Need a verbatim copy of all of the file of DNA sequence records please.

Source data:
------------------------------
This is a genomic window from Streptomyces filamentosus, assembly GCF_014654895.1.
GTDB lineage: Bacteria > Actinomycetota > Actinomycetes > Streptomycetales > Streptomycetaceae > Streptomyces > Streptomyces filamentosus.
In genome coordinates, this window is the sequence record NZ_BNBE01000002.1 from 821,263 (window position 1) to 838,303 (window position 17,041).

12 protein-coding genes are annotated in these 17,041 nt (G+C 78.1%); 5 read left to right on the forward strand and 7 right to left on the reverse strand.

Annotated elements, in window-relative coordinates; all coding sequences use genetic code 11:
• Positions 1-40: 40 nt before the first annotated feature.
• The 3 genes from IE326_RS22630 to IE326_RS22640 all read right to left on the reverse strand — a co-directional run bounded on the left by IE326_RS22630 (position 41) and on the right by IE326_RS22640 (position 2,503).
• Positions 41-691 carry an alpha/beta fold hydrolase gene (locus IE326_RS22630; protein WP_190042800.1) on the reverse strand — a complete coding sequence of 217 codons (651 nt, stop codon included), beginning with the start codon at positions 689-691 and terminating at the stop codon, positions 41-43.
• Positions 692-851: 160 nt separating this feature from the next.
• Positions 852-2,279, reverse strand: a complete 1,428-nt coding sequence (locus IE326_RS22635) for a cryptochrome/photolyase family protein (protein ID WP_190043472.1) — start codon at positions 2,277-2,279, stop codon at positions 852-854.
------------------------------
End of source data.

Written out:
This is a genomic window from Streptomyces filamentosus, assembly GCF_014654895.1.
GTDB lineage: Bacteria > Actinomycetota > Actinomycetes > Streptomycetales > Streptomycetaceae > Streptomyces > Streptomyces filamentosus.
In genome coordinates, this window is the sequence record NZ_BNBE01000002.1 from 821,263 (window position 1) to 838,303 (window position 17,041).

12 protein-coding genes are annotated in these 17,041 nt (G+C 78.1%); 5 read left to right on the forward strand and 7 right to left on the reverse strand.

Annotated elements, in window-relative coordinates; all coding sequences use genetic code 11:
• Positions 1-40: 40 nt before the first annotated feature.
• The 3 genes from IE326_RS22630 to IE326_RS22640 all read right to left on the reverse strand — a co-directional run bounded on the left by IE326_RS22630 (position 41) and on the right by IE326_RS22640 (position 2,503).
• Positions 41-691 carry an alpha/beta fold hydrolase gene (locus IE326_RS22630; protein WP_190042800.1) on the reverse strand — a complete coding sequence of 217 codons (651 nt, stop codon included), beginning with the start codon at positions 689-691 and terminating at the stop codon, positions 41-43.
• Positions 692-851: 160 nt separating this feature from the next.
• Positions 852-2,279, reverse strand: a complete 1,428-nt coding sequence (locus IE326_RS22635) for a cryptochrome/photolyase family protein (protein ID WP_190043472.1) — start codon at positions 2,277-2,279, stop codon at positions 852-854.